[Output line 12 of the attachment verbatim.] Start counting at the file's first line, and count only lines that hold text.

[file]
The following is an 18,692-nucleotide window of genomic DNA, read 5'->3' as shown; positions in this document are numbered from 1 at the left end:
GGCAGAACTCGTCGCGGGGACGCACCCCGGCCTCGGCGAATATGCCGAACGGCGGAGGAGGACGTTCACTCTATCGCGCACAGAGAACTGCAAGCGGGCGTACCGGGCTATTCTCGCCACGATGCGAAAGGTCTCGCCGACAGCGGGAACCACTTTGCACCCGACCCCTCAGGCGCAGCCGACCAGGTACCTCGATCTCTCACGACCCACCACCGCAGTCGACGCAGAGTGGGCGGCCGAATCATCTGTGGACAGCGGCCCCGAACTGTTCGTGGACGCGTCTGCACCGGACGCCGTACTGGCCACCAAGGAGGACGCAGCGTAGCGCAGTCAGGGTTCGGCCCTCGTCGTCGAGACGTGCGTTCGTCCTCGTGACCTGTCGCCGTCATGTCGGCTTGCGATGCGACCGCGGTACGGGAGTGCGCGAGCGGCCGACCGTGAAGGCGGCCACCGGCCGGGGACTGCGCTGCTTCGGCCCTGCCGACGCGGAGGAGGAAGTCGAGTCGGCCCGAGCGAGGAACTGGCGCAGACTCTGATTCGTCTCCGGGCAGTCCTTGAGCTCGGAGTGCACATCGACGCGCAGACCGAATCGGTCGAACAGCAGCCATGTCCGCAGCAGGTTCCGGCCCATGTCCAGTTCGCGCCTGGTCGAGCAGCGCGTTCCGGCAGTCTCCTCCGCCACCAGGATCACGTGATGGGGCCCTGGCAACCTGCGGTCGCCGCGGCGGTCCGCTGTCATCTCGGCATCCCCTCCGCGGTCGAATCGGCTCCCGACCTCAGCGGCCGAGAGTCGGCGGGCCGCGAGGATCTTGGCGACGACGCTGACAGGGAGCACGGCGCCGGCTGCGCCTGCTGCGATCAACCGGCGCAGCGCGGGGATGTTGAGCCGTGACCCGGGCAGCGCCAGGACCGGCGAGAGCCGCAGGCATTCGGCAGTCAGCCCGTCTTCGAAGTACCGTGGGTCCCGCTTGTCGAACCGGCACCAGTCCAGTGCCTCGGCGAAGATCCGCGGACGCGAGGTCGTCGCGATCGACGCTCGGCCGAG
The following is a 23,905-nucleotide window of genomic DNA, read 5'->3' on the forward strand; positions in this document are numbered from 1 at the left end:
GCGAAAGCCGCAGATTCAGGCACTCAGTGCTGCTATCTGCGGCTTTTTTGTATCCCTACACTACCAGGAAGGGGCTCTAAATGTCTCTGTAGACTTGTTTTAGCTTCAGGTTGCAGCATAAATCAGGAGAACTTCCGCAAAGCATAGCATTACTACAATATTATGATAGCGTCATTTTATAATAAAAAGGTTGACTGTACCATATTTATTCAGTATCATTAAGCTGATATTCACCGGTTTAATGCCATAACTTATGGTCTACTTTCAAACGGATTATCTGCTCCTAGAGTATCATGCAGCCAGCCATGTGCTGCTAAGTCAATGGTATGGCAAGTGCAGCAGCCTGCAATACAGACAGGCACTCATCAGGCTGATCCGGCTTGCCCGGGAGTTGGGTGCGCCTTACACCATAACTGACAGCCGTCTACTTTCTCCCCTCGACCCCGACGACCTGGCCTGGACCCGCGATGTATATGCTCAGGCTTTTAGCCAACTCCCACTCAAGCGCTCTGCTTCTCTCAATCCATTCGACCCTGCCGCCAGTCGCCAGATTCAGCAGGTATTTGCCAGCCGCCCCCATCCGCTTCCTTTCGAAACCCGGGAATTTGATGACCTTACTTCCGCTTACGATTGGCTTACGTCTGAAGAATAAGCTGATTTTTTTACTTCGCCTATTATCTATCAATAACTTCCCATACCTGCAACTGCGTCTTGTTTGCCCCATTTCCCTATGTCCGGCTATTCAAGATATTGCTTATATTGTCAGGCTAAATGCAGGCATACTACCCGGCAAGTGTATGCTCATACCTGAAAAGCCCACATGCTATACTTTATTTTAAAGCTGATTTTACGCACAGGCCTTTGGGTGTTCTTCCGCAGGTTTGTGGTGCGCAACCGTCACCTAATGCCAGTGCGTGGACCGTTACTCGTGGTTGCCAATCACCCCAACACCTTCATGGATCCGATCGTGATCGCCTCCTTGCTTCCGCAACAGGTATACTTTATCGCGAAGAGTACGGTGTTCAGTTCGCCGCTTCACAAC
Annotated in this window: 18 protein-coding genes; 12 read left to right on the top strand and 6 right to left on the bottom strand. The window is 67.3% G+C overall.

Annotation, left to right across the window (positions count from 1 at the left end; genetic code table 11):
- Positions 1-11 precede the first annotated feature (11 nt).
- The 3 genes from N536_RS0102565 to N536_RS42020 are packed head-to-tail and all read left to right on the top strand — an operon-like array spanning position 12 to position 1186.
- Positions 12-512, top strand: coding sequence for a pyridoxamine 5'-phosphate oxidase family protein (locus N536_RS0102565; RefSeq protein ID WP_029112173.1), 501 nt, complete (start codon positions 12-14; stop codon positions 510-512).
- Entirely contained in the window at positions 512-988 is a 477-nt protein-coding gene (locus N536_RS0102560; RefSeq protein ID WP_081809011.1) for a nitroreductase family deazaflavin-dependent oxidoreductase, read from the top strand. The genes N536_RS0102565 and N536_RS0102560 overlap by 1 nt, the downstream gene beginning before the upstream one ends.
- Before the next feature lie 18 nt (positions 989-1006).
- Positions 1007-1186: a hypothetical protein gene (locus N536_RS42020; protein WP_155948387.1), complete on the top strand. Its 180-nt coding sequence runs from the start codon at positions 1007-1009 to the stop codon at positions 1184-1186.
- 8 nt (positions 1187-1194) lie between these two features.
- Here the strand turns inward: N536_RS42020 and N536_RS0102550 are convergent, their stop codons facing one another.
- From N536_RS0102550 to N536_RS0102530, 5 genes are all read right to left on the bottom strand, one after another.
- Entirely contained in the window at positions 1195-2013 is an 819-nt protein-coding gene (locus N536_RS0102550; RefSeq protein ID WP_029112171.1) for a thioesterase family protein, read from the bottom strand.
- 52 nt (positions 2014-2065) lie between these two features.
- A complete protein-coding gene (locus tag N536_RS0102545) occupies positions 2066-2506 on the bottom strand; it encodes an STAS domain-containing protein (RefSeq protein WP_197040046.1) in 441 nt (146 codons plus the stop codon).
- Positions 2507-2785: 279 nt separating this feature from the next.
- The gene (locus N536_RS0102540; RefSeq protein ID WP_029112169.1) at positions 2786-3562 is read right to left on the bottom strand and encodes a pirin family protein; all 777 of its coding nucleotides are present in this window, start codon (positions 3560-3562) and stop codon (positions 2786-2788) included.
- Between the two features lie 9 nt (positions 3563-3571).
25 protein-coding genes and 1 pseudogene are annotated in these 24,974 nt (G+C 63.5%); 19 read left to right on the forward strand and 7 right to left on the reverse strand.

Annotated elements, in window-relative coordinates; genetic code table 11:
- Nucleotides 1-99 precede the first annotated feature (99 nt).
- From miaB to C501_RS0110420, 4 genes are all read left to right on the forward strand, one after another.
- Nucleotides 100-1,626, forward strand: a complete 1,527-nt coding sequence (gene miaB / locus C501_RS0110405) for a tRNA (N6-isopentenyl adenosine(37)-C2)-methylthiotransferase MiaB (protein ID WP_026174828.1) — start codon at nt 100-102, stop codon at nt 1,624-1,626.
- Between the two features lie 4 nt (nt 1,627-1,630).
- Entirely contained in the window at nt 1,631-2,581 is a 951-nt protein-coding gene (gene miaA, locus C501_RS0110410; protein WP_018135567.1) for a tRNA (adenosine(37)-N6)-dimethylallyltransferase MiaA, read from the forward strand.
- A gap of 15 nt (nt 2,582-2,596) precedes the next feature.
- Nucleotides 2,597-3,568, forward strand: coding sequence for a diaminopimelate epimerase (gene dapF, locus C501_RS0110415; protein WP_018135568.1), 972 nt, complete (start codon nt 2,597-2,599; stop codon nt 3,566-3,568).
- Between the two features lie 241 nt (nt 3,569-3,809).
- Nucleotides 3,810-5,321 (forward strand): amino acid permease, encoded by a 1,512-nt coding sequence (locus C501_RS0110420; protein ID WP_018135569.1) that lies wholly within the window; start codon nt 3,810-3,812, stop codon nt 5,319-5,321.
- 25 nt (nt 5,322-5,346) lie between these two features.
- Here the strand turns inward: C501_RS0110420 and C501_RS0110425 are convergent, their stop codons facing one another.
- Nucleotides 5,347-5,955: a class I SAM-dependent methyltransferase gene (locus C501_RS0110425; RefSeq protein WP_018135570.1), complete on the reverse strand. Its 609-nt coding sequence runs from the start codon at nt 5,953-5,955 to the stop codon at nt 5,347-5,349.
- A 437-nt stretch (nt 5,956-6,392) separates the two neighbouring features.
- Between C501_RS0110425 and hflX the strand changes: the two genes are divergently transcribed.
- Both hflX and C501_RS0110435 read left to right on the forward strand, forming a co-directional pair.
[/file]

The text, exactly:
- Positions 1007-1186: a hypothetical protein gene (locus N536_RS42020; protein WP_155948387.1), complete on the top strand. Its 180-nt coding sequence runs from the start codon at positions 1007-1009 to the stop codon at positions 1184-1186.